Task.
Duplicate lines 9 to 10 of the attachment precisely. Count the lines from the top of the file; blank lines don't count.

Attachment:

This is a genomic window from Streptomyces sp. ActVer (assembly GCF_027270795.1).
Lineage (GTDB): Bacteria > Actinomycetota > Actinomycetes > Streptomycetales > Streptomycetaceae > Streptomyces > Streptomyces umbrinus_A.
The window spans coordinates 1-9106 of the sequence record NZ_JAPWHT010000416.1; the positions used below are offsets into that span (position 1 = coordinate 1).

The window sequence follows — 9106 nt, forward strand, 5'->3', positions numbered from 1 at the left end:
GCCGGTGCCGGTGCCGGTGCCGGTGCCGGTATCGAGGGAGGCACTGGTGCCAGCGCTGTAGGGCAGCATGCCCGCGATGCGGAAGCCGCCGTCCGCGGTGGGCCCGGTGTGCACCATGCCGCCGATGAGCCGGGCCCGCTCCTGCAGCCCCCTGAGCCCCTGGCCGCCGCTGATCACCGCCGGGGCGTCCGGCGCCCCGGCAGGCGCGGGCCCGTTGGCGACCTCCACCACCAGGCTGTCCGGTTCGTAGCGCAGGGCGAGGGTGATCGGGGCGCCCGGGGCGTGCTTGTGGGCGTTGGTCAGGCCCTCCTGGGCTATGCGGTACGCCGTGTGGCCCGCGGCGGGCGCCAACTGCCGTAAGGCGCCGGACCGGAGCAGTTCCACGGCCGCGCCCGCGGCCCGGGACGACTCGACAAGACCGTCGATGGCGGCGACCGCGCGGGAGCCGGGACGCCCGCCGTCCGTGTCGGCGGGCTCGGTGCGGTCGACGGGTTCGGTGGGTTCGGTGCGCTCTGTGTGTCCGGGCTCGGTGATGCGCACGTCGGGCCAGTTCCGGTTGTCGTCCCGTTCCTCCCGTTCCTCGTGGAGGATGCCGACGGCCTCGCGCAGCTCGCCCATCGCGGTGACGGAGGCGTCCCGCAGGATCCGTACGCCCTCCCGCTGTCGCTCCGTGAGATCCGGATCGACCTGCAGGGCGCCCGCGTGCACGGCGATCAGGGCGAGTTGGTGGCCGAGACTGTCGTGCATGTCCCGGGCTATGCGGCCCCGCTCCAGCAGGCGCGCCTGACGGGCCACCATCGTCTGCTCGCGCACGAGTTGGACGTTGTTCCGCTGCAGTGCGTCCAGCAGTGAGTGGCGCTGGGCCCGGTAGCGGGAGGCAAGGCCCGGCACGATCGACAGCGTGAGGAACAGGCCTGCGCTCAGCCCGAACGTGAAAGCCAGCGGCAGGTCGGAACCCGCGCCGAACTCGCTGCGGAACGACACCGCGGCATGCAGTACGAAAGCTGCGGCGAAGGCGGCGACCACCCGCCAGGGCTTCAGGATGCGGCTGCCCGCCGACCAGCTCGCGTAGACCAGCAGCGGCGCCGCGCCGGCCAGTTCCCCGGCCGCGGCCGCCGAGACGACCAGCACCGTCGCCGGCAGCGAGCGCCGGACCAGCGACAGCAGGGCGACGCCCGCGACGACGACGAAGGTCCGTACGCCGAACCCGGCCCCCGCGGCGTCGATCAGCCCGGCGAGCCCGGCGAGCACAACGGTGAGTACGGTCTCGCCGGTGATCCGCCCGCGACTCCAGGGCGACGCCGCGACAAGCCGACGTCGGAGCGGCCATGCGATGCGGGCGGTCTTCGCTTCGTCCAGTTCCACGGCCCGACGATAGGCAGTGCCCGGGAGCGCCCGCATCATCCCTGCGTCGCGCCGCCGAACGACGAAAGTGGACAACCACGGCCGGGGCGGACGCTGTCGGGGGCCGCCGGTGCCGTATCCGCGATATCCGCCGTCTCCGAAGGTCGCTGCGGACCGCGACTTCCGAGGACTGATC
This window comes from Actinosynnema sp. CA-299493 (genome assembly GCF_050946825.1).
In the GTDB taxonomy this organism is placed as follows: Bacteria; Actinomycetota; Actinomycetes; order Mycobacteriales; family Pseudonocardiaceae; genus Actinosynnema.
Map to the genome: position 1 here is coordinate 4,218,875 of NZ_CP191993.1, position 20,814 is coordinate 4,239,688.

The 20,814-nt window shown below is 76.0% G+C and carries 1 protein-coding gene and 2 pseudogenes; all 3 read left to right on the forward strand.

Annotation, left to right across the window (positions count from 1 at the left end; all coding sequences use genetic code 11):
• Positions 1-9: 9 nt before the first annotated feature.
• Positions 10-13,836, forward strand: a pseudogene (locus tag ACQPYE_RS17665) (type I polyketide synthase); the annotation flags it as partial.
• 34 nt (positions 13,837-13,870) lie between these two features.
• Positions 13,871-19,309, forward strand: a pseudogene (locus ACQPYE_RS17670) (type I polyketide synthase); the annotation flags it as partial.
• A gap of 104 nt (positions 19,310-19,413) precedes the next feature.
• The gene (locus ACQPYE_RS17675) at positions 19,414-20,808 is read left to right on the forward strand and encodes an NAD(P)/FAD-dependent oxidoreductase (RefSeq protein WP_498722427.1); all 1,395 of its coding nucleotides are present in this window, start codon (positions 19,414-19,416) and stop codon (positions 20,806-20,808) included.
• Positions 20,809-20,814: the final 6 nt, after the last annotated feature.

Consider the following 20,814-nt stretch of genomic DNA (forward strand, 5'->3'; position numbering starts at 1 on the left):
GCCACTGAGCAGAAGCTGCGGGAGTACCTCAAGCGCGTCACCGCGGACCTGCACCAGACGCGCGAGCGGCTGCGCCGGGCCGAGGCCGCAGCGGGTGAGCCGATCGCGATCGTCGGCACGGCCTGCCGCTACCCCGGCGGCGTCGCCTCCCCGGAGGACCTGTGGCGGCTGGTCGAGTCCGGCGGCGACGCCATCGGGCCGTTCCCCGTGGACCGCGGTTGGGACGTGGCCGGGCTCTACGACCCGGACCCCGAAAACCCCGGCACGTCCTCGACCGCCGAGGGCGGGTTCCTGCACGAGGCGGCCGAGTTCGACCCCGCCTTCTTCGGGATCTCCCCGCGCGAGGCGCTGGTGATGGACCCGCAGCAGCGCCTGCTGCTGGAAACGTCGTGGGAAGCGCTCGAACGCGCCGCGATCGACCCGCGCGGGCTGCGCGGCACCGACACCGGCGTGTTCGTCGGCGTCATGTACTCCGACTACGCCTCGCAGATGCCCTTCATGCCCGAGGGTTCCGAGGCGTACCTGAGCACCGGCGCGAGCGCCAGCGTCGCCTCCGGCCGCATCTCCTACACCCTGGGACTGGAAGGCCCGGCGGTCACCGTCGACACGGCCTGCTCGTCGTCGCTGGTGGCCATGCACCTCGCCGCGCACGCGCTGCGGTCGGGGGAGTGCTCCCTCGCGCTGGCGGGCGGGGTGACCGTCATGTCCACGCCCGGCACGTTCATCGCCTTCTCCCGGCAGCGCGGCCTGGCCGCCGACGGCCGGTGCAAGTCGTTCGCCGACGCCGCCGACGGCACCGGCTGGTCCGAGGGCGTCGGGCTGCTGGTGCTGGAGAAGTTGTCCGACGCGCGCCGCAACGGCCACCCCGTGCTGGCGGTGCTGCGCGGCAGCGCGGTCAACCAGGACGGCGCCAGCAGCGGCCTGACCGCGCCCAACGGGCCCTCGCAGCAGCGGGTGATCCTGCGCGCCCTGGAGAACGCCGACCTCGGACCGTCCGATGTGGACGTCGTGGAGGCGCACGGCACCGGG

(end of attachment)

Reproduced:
The 20,814-nt window shown below is 76.0% G+C and carries 1 protein-coding gene and 2 pseudogenes; all 3 read left to right on the forward strand.

Annotation, left to right across the window (positions count from 1 at the left end; all coding sequences use genetic code 11):